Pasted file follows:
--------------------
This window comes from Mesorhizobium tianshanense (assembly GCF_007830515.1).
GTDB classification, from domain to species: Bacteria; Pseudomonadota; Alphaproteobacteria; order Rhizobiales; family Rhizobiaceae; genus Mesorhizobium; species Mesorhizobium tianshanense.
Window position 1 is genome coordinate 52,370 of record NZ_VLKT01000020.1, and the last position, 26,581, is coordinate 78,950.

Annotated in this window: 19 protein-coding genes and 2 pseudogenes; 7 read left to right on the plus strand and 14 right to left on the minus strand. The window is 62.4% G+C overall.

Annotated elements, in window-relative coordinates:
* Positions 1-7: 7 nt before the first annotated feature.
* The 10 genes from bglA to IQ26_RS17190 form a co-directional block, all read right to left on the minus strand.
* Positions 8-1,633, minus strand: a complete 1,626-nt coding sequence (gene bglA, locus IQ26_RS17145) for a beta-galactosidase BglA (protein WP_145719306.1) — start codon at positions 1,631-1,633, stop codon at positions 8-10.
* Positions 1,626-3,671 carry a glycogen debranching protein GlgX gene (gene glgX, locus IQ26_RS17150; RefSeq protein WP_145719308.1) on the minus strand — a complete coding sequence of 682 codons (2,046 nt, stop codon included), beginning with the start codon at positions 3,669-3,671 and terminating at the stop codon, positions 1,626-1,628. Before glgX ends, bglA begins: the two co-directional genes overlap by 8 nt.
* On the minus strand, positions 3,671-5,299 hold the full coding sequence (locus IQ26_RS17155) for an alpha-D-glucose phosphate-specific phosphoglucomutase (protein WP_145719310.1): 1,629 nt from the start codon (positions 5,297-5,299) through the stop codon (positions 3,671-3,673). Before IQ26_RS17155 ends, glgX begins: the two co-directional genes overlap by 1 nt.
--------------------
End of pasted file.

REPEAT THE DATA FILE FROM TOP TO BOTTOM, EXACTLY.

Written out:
This window comes from Mesorhizobium tianshanense (assembly GCF_007830515.1).
GTDB classification, from domain to species: Bacteria; Pseudomonadota; Alphaproteobacteria; order Rhizobiales; family Rhizobiaceae; genus Mesorhizobium; species Mesorhizobium tianshanense.
Window position 1 is genome coordinate 52,370 of record NZ_VLKT01000020.1, and the last position, 26,581, is coordinate 78,950.

Annotated in this window: 19 protein-coding genes and 2 pseudogenes; 7 read left to right on the plus strand and 14 right to left on the minus strand. The window is 62.4% G+C overall.

Annotated elements, in window-relative coordinates:
* Positions 1-7: 7 nt before the first annotated feature.
* The 10 genes from bglA to IQ26_RS17190 form a co-directional block, all read right to left on the minus strand.
* Positions 8-1,633, minus strand: a complete 1,626-nt coding sequence (gene bglA, locus IQ26_RS17145) for a beta-galactosidase BglA (protein WP_145719306.1) — start codon at positions 1,631-1,633, stop codon at positions 8-10.
* Positions 1,626-3,671 carry a glycogen debranching protein GlgX gene (gene glgX, locus IQ26_RS17150; RefSeq protein WP_145719308.1) on the minus strand — a complete coding sequence of 682 codons (2,046 nt, stop codon included), beginning with the start codon at positions 3,669-3,671 and terminating at the stop codon, positions 1,626-1,628. Before glgX ends, bglA begins: the two co-directional genes overlap by 8 nt.
* On the minus strand, positions 3,671-5,299 hold the full coding sequence (locus IQ26_RS17155) for an alpha-D-glucose phosphate-specific phosphoglucomutase (protein WP_145719310.1): 1,629 nt from the start codon (positions 5,297-5,299) through the stop codon (positions 3,671-3,673). Before IQ26_RS17155 ends, glgX begins: the two co-directional genes overlap by 1 nt.